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Can Call the Midwife Fill the Downton Abbey–Size Hole in Our Hearts?

As if Sundays weren't crowded enough in the fancy-drama department, PBS started airing Call the Midwife last night. (You can watch the first episode online.) The show is a British period drama that follows eager young midwife Jenny Lee as she bicycles around fifties England tending to the destitute. It's charming! Think All Creatures Great and Small but with women instead of farm animals. (In a good way.) Fog and doctor bags aside, Midwife needs to answer one important question: Can it scratch the Downton Abbey itch? M'lady, it can.

Is there an attractive, naïve brunette at the center of the story? Yes! Jessica Raine stars as Jenny, who's more capable than Lady Mary, certainly, but just as porcelain-skinned and sheltered.

Are there poor people? Are they ruddy? Yes again! Midwife is set in dilapidated East London, so the patients are mostly poor. Many of them are also extremely ruddy and vaguely grotesque, à la the Thénardiers from Les Misérables. No one is quite as flushed as Mrs. Patmore on Downton, but that is a tall task.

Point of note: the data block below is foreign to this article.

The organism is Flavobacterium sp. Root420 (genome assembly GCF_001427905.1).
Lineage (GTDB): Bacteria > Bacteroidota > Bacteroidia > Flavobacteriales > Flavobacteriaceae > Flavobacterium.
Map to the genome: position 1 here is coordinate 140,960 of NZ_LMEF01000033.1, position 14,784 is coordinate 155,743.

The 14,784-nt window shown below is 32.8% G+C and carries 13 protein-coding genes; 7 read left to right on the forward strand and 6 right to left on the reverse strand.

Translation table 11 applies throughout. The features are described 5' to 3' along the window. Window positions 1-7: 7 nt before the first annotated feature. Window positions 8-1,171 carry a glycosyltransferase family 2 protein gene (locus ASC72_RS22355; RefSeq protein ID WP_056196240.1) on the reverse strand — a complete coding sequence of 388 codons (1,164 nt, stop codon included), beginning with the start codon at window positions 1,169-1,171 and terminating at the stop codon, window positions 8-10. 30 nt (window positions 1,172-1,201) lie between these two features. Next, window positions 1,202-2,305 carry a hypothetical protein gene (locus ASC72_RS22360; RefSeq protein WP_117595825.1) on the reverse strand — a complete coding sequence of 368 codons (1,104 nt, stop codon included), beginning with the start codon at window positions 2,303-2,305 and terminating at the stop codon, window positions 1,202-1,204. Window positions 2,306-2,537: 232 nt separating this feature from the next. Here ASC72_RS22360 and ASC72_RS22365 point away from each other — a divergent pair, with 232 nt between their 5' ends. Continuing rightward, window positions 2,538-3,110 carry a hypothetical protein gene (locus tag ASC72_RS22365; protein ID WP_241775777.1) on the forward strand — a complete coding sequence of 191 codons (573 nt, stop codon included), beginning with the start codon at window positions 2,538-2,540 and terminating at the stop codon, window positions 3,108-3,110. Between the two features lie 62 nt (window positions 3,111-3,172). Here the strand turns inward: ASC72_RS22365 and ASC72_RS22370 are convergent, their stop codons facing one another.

What of romance? Alas, not much romance at the beginning. But if you were giving old-fashioned enemas all day, would you be in the mood for love? (There's a lot of enema talk on Call the Midwife. A lot. Really, really a lot.)

How about a homely sidekick? Oh boy, yes. Downton's Edith has her detractors, but by far the best character on Midwife is "Chummy" Browne, played by British comedian Miranda Hart. (Have you watched the BBC2 series Miranda? Well, you should.) She doesn't show up until the second episode, but from there on out, she's the show's highlight.

Does it sort of acknowledge but mostly gloss over class conflict? Midwife does not put Downton's jolly spin on poverty, but it's not a hard-hitting exploration of the roots of post–World War II economic disenfranchisement, either. Even though it has a gritty setting and premise, Midwife is pretty light.

Okay, I'm in — as long as there's an old woman who rattles off amazing zingers. Jenny's a layperson, and there are other young lay midwives, but they live at a convent and are surrounded by and supervised by a flock of nuns. One of the elderly sisters is prone to long literary quotes that frustrate everyone around her but are pretty entertaining for the audience. Not "What is a weekend?"–level entertaining, but still solid.

Photo: PBS